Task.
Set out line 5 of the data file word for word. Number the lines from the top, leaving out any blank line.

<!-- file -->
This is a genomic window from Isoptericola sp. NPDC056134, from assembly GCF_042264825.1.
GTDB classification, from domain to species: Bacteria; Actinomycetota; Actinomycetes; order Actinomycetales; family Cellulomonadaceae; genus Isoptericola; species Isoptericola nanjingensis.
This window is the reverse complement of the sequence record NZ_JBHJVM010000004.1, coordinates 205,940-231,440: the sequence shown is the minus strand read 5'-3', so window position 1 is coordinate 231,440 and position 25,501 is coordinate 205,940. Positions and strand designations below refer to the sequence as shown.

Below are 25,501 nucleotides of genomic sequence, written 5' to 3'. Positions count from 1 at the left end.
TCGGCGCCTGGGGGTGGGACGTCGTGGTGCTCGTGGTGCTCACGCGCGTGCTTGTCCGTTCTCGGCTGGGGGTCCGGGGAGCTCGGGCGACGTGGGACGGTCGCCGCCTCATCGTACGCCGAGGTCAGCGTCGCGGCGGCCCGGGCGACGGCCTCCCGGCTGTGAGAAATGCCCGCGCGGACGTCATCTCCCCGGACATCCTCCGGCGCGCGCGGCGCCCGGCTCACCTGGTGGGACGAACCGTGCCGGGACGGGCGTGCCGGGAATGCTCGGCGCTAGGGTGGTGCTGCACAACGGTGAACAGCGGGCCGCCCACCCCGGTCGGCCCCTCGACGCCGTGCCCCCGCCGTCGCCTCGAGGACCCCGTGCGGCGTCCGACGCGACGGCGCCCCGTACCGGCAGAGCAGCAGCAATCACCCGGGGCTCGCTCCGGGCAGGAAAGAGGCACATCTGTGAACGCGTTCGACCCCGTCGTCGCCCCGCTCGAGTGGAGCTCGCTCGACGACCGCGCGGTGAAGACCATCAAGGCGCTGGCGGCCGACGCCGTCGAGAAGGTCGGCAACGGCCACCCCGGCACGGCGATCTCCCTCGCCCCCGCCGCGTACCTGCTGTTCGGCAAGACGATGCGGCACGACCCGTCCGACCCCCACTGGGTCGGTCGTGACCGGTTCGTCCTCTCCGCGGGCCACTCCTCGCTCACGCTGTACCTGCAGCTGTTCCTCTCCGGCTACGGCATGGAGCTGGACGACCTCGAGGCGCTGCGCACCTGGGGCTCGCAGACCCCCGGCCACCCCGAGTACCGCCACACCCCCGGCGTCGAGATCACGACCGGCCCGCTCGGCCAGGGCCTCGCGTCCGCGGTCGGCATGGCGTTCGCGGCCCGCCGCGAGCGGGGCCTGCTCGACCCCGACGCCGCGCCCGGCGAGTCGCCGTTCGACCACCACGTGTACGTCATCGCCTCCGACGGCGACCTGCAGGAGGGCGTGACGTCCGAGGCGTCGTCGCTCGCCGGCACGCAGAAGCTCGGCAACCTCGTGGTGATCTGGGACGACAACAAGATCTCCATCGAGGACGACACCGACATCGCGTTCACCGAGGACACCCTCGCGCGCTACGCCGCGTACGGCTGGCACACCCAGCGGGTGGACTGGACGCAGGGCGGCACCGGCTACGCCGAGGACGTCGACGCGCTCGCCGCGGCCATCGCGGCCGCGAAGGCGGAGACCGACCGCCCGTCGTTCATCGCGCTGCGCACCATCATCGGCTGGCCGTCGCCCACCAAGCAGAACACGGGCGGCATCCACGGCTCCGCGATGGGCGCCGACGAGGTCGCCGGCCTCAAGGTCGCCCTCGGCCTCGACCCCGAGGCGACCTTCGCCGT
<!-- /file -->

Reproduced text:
TCGGCGCCTGGGGGTGGGACGTCGTGGTGCTCGTGGTGCTCACGCGCGTGCTTGTCCGTTCTCGGCTGGGGGTCCGGGGAGCTCGGGCGACGTGGGACGGTCGCCGCCTCATCGTACGCCGAGGTCAGCGTCGCGGCGGCCCGGGCGACGGCCTCCCGGCTGTGAGAAATGCCCGCGCGGACGTCATCTCCCCGGACATCCTCCGGCGCGCGCGGCGCCCGGCTCACCTGGTGGGACGAACCGTGCCGGGACGGGCGTGCCGGGAATGCTCGGCGCTAGGGTGGTGCTGCACAACGGTGAACAGCGGGCCGCCCACCCCGGTCGGCCCCTCGACGCCGTGCCCCCGCCGTCGCCTCGAGGACCCCGTGCGGCGTCCGACGCGACGGCGCCCCGTACCGGCAGAGCAGCAGCAATCACCCGGGGCTCGCTCCGGGCAGGAAAGAGGCACATCTGTGAACGCGTTCGACCCCGTCGTCGCCCCGCTCGAGTGGAGCTCGCTCGACGACCGCGCGGTGAAGACCATCAAGGCGCTGGCGGCCGACGCCGTCGAGAAGGTCGGCAACGGCCACCCCGGCACGGCGATCTCCCTCGCCCCCGCCGCGTACCTGCTGTTCGGCAAGACGATGCGGCACGACCCGTCCGACCCCCACTGGGTCGGTCGTGACCGGTTCGTCCTCTCCGCGGGCCACTCCTCGCTCACGCTGTACCTGCAGCTGTTCCTCTCCGGCTACGGCATGGAGCTGGACGACCTCGAGGCGCTGCGCACCTGGGGCTCGCAGACCCCCGGCCACCCCGAGTACCGCCACACCCCCGGCGTCGAGATCACGACCGGCCCGCTCGGCCAGGGCCTCGCGTCCGCGGTCGGCATGGCGTTCGCGGCCCGCCGCGAGCGGGGCCTGCTCGACCCCGACGCCGCGCCCGGCGAGTCGCCGTTCGACCACCACGTGTACGTCATCGCCTCCGACGGCGACCTGCAGGAGGGCGTGACGTCCGAGGCGTCGTCGCTCGCCGGCACGCAGAAGCTCGGCAACCTCGTGGTGATCTGGGACGACAACAAGATCTCCATCGAGGACGACACCGACATCGCGTTCACCGAGGACACCCTCGCGCGCTACGCCGCGTACGGCTGGCACACCCAGCGGGTGGACTGGACGCAGGGCGGCACCGGCTACGCCGAGGACGTCGACGCGCTCGCCGCGGCCATCGCGGCCGCGAAGGCGGAGACCGACCGCCCGTCGTTCATCGCGCTGCGCACCATCATCGGCTGGCCGTCGCCCACCAAGCAGAACACGGGCGGCATCCACGGCTCCGCGATGGGCGCCGACGAGGTCGCCGGCCTCAAGGTCGCCCTCGGCCTCGACCCCGAGGCGACCTTCGCCGT